BIV conducted four video podcasts in July on how the workplace and businesses are coping with the pandemic. Conversations focused on how to safely reopen business, how to maintain the trust relationship between employees and employers, how to operate within the law with employment standards and how the workplace can be more resilient in these difficult times.
The podcasts feature Jennifer Lee, the managing partner, growth platforms and value creation services at Deloitte, who is overseeing the company’s global response to the pandemic; Lindsie Thomson, managing partner at the Harris and Co. law firm in Vancouver; Chris Back, the director of occupational health and safety consultation and education services at WorkSafeBC; and Rocky Ozaki, the founder of the NoW of Work human resources consultancy. They were in conversation with BIV publisher and editor-in-chief Kirk LaPointe.
The following is the second excerpt of the conversations. The podcasts can be found online at biv.com/video.
What’s your counsel (about reopening)?
ROCKY OZAKI: I would say, No. 1, do not copy anyone else. You have to know your business, you have to know the threshold of risk that your team members have. I think you’ve got to get really personal, really human with your team members, and they’ve got to be part of the solution. I think that you’ve got to lead with a really human approach to this. And then give them the confidence to great communication, great transparency. And next to humanization, by the way, is that safety component. It seems so obvious, but have you factored the elevator? Have you factored one-way traffic in your office? Have you factored how often you’re cleaning? Have you factored rules? I’m still cautious. Keep your six feet. And, of course, the safety piece has to be No. 1 over anything else.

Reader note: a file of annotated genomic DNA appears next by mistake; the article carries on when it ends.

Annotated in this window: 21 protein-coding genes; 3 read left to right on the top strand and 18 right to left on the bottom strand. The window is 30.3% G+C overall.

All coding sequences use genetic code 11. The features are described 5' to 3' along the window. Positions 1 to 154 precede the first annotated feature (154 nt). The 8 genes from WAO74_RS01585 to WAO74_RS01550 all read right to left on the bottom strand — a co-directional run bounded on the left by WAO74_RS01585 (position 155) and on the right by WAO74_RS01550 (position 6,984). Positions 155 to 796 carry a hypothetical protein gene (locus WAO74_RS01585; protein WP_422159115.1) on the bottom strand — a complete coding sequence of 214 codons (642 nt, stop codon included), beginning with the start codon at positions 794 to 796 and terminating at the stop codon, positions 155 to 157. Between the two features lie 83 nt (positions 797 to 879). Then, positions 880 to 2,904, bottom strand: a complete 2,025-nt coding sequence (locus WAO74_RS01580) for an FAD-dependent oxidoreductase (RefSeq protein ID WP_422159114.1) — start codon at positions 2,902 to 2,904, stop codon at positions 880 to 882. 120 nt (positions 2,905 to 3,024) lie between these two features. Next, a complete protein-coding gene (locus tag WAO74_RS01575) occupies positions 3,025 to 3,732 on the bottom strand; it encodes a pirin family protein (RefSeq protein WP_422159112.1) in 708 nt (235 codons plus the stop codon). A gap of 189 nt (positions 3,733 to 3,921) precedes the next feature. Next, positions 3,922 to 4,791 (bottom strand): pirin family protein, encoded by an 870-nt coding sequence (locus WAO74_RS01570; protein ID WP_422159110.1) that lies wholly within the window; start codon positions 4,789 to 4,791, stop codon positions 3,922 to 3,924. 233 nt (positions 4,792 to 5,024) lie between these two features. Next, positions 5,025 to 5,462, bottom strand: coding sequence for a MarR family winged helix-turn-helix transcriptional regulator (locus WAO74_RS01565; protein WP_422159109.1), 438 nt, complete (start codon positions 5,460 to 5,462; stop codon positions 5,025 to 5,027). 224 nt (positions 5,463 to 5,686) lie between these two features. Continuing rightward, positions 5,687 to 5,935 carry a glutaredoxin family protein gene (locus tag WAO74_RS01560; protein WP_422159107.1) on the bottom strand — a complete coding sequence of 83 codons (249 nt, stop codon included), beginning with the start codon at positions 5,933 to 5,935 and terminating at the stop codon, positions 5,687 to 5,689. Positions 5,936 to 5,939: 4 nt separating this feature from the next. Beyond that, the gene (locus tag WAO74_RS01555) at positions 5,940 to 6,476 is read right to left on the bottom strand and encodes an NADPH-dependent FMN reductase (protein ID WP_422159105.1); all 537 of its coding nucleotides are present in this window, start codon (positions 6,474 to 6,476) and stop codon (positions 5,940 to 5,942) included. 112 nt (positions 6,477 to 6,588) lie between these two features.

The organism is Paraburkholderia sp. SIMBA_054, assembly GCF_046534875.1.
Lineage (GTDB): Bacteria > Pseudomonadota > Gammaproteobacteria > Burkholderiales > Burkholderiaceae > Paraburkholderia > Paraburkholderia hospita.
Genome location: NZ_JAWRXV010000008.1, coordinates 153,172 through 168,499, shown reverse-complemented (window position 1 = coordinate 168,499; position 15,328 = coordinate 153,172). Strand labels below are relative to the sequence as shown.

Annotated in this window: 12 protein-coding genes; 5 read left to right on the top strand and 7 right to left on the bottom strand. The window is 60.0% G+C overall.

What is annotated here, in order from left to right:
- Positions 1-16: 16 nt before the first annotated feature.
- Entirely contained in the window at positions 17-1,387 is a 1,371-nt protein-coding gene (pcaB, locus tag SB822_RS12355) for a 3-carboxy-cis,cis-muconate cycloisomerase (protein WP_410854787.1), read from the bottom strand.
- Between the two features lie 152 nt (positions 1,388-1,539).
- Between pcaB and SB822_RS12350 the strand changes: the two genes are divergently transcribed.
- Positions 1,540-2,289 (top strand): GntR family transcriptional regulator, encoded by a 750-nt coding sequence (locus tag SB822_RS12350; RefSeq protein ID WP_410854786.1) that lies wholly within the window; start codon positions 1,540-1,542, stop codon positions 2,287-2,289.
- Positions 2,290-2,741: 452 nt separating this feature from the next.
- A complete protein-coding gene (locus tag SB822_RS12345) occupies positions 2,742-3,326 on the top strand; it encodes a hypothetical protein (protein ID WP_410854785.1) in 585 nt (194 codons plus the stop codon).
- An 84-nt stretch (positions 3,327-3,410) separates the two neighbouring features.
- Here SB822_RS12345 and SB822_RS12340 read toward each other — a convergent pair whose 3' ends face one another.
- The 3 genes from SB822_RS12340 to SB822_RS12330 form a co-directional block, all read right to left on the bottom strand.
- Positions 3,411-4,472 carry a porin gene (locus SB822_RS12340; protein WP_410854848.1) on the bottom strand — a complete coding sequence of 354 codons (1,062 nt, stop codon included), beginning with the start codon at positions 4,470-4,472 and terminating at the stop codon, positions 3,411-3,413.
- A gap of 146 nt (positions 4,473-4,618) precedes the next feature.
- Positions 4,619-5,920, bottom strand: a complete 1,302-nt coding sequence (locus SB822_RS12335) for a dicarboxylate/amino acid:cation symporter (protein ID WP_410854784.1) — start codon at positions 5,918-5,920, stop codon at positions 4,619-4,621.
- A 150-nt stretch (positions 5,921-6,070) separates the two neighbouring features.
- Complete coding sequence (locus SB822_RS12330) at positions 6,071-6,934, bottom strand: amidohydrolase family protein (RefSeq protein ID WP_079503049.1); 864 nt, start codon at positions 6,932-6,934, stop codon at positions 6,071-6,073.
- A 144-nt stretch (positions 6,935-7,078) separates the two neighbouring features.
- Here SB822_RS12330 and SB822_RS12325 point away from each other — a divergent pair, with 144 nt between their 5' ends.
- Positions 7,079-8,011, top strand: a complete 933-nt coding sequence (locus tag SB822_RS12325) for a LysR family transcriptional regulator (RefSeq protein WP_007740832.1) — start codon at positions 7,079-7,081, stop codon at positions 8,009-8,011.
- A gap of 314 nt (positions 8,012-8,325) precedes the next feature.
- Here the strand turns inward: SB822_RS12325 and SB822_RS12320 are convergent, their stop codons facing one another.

When employers and employees work together on (a safety plan), how much more effective can that be?
CHRIS BACK: Probably one of the more important points that we want to bring across is the fact that employers need to be involving the workforce in the development of the COVID safety plan. There’s a lot of fear out there right now. There’s a lot of fear with workers coming back to work and whether or not they’re potentially going to be exposing themselves in the workplace. And the employer, it can go a long way in reducing that fear by including their workers in that process. We can’t emphasize that enough.
How does an employer keep trust when the employer knows that in some cases people almost have to operate shoulder to shoulder in some cases?
JENNIFER LEE: Well, this is where the physical barriers become so important. The investment and capital investment so plants and manufacturing facilities are safe require agile scheduling, which will slow down production in some cases. But demonstrating that you are making the required investments for physical safety for workers that don’t have the option to work from home – this is the most critical component. What you don’t want is a situation where you didn’t make the capital investment, and infection spread throughout because that in itself doesn’t tie well to your brand.
No, and it obviously violates the trust relationship almost instantly, doesn’t it?
LEE: Absolutely. And when we go back to resilient leadership and resilient organizations, from our research what it showed was that resilient leaders are trusted leaders. As you emerge into the thrive stage of the pandemic, if you don’t have the followership, you really have nothing.
What is an employer permitted to do in managing an employee when you’re off site?
LINDSIE THOMSON: The fundamentals of the relationship are that you’re still the employer; you’re still entitled to expect productivity from your employees. And you’re going to have to figure out how to manage employees remotely. No longer is it good enough for us just to look at them and say, “Well, they’re at work; they must be working.” Management of employees is going to have to be more substantive. We’re going to actually have to find solutions for figuring out our employees’ productivity.